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David Hines [userpic]

those wacky Iranians

July 7th, 2004 (05:25 pm)

This is potentially a huge story: on Monday, American and Iraqi troops captured two explosives-laden men on their way to set up a car bomb in Baghdad. The men were Iranians. That's not the huge story: there are lots of bombers in Iraq, and a lot of them are Iranian. The huge story is this: the men confessed to being Iranian intelligence officers.

If that's true, it's an act of war. That makes the story potentially extremely important. I've been trying to find anything that either corroborates or refutes it. The closest anyone's come is the AP, which reports that "there was no indication that the two men were Iranian agents," and doesn't mention the confession or the Fox report of it (even to call it erroneous). Even Fox has failed to post a follow-up, and has given the story almost no play. Everybody else is resolutely ignoring it. Meanwhile, the Iranians are apparently shooting across the border. The mullahs are playing some serious brinksmanship, and the American media isn't paying a bit of attention.

It's also the season for student unrest in Iran, though that's not going to get much play, either.


Posted by: paula (paulasj)
Posted at: July 7th, 2004 03:16 pm (UTC)

I often wonder why these stories do not get the airtime they deserve in the media. Of course, any type of scandal will get 24/7 coverage for months. What has real news become?

Posted by: David Hines (hradzka)
Posted at: July 8th, 2004 12:38 pm (UTC)

Scandals have simple, unchanging narratives: "there's a guy in power covering something up; let's get 'im." Plus, they tend to be domestic, so the players -- or at least the roles -- are familiar. So the UN Oil-for-Food scandal, which looks like it's on track to be the biggest white-collar crime in history, doesn't get nearly the play that Enron does.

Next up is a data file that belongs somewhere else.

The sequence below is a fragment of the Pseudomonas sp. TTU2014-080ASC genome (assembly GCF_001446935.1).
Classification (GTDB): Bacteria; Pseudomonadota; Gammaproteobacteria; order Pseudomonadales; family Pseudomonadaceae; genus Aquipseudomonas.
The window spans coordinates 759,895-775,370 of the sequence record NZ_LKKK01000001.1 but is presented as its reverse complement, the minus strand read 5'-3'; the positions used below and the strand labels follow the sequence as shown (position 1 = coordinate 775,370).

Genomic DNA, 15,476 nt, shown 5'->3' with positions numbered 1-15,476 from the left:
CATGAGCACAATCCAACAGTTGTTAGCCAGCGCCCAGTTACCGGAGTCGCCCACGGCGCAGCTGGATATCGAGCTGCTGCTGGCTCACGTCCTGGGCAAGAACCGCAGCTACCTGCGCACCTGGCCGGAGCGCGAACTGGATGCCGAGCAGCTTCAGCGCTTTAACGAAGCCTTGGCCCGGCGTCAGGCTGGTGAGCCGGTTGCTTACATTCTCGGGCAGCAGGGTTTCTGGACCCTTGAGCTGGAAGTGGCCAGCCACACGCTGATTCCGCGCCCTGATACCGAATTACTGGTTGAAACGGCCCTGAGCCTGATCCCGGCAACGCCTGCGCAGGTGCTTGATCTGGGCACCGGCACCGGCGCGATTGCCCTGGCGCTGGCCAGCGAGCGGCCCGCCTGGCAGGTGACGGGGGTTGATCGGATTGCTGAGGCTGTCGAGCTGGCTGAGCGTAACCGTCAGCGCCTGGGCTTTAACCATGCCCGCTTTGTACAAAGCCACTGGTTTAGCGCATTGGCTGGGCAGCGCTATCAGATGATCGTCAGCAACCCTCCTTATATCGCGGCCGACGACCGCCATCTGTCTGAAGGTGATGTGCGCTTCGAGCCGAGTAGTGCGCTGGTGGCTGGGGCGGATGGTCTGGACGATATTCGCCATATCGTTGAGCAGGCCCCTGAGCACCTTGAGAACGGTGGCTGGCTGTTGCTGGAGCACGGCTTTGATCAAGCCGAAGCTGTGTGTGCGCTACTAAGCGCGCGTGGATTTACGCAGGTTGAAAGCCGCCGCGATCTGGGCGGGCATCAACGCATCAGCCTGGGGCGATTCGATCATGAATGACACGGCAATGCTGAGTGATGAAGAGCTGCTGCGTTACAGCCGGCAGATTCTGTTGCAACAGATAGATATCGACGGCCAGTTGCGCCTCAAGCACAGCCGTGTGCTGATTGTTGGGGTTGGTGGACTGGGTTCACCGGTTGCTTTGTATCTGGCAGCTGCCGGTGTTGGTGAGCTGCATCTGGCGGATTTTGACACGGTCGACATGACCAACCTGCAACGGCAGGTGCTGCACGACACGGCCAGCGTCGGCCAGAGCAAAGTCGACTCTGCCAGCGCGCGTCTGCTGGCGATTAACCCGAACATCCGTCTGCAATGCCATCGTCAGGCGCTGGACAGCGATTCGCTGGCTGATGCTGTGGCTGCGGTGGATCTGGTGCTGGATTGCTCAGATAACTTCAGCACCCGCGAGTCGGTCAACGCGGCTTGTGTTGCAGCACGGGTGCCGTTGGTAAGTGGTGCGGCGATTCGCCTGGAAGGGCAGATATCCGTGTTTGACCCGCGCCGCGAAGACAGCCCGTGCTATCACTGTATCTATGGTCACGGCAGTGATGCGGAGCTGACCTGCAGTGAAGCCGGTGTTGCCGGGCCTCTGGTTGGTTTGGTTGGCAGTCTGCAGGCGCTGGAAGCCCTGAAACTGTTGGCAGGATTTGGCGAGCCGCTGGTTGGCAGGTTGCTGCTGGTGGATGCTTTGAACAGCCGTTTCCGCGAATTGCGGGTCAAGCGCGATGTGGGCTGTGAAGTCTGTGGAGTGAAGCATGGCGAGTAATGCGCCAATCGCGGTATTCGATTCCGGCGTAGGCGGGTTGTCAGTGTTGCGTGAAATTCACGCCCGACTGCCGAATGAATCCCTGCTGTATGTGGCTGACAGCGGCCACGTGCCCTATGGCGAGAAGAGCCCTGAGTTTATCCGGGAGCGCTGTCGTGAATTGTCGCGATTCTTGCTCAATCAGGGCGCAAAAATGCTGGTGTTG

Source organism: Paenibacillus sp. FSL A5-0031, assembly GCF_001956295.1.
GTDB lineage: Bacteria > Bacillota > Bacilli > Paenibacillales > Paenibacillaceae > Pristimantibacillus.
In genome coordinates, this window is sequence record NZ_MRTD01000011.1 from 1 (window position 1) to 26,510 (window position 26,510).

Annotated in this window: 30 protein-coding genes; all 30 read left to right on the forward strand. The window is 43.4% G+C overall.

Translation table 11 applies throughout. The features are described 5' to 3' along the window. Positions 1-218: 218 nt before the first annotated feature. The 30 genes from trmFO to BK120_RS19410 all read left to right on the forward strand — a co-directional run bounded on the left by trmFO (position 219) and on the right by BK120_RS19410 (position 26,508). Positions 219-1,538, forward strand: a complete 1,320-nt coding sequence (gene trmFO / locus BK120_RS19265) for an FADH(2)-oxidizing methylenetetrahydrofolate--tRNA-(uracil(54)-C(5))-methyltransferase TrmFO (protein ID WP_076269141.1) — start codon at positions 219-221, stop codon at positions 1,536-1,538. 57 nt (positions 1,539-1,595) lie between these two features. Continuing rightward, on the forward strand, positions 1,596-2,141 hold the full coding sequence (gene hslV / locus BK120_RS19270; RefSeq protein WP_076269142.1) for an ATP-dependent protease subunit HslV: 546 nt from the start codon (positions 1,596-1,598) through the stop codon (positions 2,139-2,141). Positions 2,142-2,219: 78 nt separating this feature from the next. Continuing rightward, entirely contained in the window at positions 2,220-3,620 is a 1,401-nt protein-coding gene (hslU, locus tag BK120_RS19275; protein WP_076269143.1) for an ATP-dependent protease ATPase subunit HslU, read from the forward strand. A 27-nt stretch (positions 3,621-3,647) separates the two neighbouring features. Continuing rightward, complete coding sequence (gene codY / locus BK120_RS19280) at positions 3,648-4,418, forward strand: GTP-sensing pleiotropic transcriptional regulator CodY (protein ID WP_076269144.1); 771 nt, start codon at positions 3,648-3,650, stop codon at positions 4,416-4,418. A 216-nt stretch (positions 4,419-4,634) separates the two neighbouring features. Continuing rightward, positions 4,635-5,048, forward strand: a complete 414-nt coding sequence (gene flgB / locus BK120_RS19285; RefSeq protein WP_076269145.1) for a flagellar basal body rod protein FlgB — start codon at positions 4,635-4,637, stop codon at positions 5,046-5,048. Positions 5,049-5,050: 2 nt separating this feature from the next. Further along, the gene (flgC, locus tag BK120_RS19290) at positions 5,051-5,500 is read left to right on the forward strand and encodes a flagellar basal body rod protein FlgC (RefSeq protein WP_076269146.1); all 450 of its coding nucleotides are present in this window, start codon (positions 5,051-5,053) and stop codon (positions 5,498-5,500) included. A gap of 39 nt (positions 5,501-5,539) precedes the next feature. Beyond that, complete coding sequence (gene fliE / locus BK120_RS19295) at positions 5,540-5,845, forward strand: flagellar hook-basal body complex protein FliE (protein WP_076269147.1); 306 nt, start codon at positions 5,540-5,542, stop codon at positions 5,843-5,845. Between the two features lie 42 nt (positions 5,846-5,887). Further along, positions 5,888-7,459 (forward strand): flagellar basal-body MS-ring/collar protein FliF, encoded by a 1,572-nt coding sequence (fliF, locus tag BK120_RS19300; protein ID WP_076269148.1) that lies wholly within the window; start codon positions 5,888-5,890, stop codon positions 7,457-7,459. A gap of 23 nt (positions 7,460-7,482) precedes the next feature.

Short answer: laziness, mainly.

Posted by: paula (paulasj)
Posted at: July 8th, 2004 12:55 pm (UTC)

Exactly. The UN's Oil For Food program should be getting so much airplay right now. I'm hard pressed to find much coverage at all. I think laziness does play a role along with ratings. But, where the UN is concerned I think it goes deeper. There has been so much press to having the UN play a role in just about everything, that I think this scandal is a slap in the face to those (press included in my opinion) who look at the UN as an answer to everything. Conspiracy theory? Maybe.

And this is the tip of the iceberg for the UN. A group was brought in to conduct surveys within the UN and the findings were deplorable with most UN employees believing that underhanded practices are commonplace.

Where is the news coverage?

Yes, domestic scandals do bring in the ratings but I do believe there is a market to those of us who care about a wide variety of issues. We just need to convince them that we are here.

Posted by: mystavash (mystavash)
Posted at: July 8th, 2004 04:44 am (UTC)

Dunno that the act of war bit matters so much in the grand scale of things. Who would go to war to with whom?

Scandals are good. Keeps people honest and on their toes.

Posted by: paula (paulasj)
Posted at: July 8th, 2004 08:18 am (UTC)

I agree but to a certain extent. I just find that the news has become more sensationalistic than it should be. But, with 24/7 news coverage you need something to fill air time.

Posted by: David Hines (hradzka)
Posted at: July 8th, 2004 12:34 pm (UTC)

We would, I expect. Not a full invasion, but selective bombing runs against military targets to soften the mullahs' control over their own people (most of whom are under 30, and hate their government), and wholesale destruction of their nuke project. That'd keep 'em busy enough.

Posted by: ((Anonymous))
Posted at: July 10th, 2004 10:44 pm (UTC)

That would only increase the support for the goverment and anyway what you suggest isn't feasible anyway.

Posted by: David Hines (hradzka)
Posted at: July 11th, 2004 09:00 pm (UTC)

Whether you think U.S. military action would be effective or not, you have to admit that it would be one possible course for our government to take. So the press should be reporting on it.

Posted by: i'm a pirate! arr! (badficwriter)
Posted at: July 9th, 2004 12:03 pm (UTC)

Nobody but Iran/Iraq wants to see that flare up again. I remember the horrific reports that made the Palestinian/Israeli thing seem more like a disagreement.

I wonder, in passing, if unmuzzled snarling dogs and nakedness bore any part in the Iranians' confession.

Did you comment on Fahrenheit 9/11 anywhere?

Posted by: David Hines (hradzka)
Posted at: July 11th, 2004 09:09 pm (UTC)

I don't think anybody wants a repeat of the Iran-Iraq war. War Nerd has a good column on that nightmare.

Did you comment on Fahrenheit 9/11 anywhere?


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